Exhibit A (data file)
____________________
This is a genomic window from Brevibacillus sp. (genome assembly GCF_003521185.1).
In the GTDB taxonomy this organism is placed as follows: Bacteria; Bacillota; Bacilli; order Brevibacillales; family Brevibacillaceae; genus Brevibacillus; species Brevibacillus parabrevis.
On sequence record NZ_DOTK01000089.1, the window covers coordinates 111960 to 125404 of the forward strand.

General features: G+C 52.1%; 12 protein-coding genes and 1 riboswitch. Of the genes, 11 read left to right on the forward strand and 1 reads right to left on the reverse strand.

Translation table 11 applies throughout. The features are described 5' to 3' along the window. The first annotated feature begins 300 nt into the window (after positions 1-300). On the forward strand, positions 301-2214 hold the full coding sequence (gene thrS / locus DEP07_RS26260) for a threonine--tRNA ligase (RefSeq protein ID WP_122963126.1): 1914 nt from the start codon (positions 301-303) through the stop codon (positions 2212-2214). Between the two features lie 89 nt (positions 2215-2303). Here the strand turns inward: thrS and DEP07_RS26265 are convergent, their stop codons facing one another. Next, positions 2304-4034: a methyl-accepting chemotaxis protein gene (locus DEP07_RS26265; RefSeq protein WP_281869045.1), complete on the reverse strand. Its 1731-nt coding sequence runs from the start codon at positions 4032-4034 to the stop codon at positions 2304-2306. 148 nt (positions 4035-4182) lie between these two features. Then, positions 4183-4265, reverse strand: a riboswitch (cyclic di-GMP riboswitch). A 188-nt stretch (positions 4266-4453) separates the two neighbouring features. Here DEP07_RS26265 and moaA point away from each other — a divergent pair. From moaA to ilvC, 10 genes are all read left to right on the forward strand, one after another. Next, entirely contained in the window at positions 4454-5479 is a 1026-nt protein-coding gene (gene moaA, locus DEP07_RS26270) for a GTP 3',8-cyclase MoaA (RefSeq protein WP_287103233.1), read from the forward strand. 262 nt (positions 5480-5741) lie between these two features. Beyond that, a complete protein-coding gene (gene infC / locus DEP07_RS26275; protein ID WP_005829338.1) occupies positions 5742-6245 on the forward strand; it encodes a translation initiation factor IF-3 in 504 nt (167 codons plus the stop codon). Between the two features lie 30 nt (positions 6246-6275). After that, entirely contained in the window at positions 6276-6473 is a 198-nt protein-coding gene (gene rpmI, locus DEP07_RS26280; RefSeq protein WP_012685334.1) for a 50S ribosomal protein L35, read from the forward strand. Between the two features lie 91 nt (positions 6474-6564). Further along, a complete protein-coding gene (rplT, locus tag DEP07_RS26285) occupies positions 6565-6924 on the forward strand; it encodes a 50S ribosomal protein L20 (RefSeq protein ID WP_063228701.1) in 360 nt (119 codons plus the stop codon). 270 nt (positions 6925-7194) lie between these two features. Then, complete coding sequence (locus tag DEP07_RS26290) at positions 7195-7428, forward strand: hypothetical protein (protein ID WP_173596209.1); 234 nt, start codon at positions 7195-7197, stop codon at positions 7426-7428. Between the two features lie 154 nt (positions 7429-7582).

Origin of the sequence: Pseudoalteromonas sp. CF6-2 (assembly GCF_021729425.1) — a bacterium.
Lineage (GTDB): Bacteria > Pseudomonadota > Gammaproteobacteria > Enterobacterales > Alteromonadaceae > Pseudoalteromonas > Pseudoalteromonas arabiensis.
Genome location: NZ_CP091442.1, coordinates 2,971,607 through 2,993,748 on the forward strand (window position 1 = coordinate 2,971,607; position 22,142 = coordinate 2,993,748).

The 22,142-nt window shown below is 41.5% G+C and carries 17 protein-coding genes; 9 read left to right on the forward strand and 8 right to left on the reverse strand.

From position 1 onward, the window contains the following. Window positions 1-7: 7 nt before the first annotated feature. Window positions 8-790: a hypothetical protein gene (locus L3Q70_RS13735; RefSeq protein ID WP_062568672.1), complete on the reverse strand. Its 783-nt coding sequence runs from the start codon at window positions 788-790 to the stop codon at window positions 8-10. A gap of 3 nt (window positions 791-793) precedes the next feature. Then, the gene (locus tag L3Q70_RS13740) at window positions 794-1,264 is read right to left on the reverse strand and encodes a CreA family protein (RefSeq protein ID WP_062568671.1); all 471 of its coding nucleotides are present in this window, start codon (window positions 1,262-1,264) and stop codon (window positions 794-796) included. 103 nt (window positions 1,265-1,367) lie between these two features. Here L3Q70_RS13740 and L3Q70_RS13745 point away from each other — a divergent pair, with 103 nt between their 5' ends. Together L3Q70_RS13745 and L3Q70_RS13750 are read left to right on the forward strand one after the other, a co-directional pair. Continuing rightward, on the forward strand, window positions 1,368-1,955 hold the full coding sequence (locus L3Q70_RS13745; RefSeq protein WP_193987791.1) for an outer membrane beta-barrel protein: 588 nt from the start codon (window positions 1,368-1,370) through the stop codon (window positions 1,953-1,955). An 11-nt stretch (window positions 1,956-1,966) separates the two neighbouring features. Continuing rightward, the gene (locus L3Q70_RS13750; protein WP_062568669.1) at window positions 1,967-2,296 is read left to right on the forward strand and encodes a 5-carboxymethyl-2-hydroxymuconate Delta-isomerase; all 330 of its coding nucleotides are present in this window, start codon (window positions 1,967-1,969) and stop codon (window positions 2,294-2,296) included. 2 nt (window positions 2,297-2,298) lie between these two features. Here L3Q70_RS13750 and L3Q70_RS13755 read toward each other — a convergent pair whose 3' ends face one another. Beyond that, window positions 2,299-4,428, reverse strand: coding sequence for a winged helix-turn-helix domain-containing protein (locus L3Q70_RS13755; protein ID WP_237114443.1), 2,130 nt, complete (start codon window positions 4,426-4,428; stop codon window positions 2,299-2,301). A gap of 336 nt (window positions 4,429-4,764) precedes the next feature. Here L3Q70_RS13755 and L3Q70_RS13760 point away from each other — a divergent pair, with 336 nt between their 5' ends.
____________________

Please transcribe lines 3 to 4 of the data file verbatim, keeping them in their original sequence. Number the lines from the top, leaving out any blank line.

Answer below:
On sequence record NZ_DOTK01000089.1, the window covers coordinates 111960 to 125404 of the forward strand.

General features: G+C 52.1%; 12 protein-coding genes and 1 riboswitch. Of the genes, 11 read left to right on the forward strand and 1 reads right to left on the reverse strand.